The metrics used among all cities seem to be attendance, unemployment rate, population growth rate, and things along those lines. Perhaps a more proper title for this list would be “Top Minor League Markets as Analyzed by an Economist”.


TinCaps infielder Maxx Tissenbaum has been on the disabled list for a week now with a shoulder injury he suffered diving for a ball in Fort Wayne’s most recent series with Lansing. He posted a new blog entry today, available here, and wrote about the fear that comes along with the uncertainty of injury as a professional athlete:

I immediately knew something wasn’t right, recalling the feeling I had when I hurt my shoulder the same way during my Junior season at Stony Brook.  I kept moving it, swinging it, lifting it up and down, doing any form of the chicken dance to keep it from stiffening up and preventing me from finishing the game.  I iced it down after the game, headed home and hoped for the best, waking up the next morning to a splitting pain, and basically no range of motion.  Standing with my arms hanging at my side, I could move my arm about 5 inches away from my hip before it felt like it hit a wall, one that included a brutal pain.  My immediate thought scared the hell out of me, I didn’t remember ever having pain like this before, I remembered the dead, heavy arm sensation but never the pain.  My first thought as I rolled around in bed that morning was the worst case scenario. What if I’d torn something, needed to get it fixed and would be done for the year? I really did fear the worst.  Nothing changed for a couple of days which made me even more worried.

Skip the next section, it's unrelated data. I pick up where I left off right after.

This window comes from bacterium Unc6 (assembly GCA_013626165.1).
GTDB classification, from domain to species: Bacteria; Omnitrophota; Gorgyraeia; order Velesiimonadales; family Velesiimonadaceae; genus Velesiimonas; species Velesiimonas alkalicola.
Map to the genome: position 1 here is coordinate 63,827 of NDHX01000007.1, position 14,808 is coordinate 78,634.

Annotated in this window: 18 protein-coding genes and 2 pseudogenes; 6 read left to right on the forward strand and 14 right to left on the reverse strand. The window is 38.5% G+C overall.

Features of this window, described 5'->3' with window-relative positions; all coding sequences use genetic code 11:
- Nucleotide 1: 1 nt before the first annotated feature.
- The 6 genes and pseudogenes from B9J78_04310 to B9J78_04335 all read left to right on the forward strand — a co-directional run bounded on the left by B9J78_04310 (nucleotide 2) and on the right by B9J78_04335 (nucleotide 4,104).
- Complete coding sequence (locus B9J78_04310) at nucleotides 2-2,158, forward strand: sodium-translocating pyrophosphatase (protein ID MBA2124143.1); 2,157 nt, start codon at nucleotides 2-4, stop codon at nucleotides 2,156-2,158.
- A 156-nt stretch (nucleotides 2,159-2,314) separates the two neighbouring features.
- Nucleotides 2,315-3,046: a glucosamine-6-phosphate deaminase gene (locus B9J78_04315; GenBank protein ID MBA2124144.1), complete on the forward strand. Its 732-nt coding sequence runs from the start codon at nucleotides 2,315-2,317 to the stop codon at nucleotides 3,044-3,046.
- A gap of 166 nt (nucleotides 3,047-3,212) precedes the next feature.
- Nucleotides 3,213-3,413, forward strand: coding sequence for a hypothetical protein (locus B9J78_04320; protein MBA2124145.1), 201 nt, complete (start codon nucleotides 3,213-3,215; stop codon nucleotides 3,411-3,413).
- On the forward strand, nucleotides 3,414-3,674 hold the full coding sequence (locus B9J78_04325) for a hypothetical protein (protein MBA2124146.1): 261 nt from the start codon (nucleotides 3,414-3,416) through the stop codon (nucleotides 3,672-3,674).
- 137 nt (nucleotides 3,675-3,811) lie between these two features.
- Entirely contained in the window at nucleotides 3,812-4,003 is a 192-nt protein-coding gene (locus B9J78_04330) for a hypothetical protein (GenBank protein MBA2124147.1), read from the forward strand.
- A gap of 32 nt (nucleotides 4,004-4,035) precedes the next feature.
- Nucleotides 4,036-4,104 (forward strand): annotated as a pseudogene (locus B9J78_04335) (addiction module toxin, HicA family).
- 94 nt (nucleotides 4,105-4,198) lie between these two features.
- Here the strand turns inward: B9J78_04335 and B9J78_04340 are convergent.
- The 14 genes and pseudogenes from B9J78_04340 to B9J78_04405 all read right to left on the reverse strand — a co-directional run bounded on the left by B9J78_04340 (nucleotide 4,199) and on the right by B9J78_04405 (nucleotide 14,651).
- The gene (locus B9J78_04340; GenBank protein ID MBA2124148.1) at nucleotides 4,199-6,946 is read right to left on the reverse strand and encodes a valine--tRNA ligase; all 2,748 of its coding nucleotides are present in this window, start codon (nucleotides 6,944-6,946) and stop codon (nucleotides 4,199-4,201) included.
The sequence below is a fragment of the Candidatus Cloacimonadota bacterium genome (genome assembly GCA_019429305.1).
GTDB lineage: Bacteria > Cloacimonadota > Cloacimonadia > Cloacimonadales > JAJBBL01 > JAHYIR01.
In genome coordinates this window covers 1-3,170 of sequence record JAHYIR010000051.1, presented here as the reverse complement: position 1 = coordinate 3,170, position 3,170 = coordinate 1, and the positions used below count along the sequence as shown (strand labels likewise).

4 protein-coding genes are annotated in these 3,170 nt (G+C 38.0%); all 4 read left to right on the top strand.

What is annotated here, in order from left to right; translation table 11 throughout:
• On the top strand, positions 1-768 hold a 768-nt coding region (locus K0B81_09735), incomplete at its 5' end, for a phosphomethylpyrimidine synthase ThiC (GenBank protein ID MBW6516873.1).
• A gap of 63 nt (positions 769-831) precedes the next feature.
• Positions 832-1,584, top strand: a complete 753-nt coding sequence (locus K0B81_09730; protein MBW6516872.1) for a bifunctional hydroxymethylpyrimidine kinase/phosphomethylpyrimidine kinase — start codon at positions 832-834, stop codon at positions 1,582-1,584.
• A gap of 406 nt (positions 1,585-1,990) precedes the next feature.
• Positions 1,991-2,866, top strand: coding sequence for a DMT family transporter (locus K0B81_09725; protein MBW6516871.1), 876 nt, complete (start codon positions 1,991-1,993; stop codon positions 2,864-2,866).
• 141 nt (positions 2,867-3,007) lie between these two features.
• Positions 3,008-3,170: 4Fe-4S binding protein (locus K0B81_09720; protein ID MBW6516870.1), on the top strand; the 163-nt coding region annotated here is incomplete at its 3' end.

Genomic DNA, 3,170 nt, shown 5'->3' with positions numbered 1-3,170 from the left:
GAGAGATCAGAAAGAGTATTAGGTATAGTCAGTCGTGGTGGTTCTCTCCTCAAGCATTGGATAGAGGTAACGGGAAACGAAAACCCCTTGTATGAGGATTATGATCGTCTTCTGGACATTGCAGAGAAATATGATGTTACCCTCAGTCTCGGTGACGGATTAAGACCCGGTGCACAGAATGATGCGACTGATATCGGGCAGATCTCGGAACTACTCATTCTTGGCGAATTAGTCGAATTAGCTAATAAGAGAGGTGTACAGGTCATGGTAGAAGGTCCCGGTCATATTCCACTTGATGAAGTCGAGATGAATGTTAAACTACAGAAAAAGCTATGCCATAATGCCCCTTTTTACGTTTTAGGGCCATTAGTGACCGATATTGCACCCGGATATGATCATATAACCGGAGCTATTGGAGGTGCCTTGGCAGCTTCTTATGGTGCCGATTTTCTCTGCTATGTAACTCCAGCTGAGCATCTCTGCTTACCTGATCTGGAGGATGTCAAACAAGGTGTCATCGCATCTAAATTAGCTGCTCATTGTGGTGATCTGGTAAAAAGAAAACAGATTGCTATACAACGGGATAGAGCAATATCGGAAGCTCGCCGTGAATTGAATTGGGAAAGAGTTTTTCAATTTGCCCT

You can find Maxx’s writing at Maxx54Padres.Wordpress.com.


We venture from the prose of Maxx Tissenbaum to a quick selection about writing I found last week that I particularly enjoyed. This comes from Simone Gorrindo, the wife of an Army Ranger, in her entry on velamag.com:

It’s a private act with public consequence, and it’s only in that private moment that I can actually figure out what it is I really mean to say. Speech has always felt to me insufficient, and I feel this more than ever in a world where I am so evidently out of place. Writing allows for a deeper, unspoken connection between reader and writer, and why shouldn’t that be the case in this particular community? The act may be done in isolation, but at the end of the day, it lives, very firmly, in all of the worlds out there, literary or otherwise.

As a broadcaster, I cannot say that I find speech insufficient because without it I’d be out of a job. But I do agree with Simone in the sense that putting words on paper allows for a “deeper, unspoken connection between reader and writer” and that it allows us to better get our thoughts across. Even when I prepare for a broadcast, there are nuggets and facts and numbers that I have printed on paper in front of me or on the computer screen to my left, but I still like to write them in my scorebook anyway. I feel that the information resides somewhere deeper in my brain once it’s been transferred from pen to paper. Even when doing basketball broadcasts, there are innumerable stats that can be kept on a spotting chart, but I like to write them all by hand so that the most important ones linger with me.

This quotation, in part, is a good explanation of why I like to keep this blog. It helps me give a better connection with fans, friends, family and whomever else wants to read, as I share what might not always make it on the air.


Even though I don’t usually prefer live music to studio-quality stuff, Red Rocks Amphitheater in Colorado makes me change my mind sometimes.

Mumford and Sons…take it away!

Thanks for reading. If you’d like to get in touch, you can reach me at Couzens@TinCaps.com or on Twitter @MikeCouzens.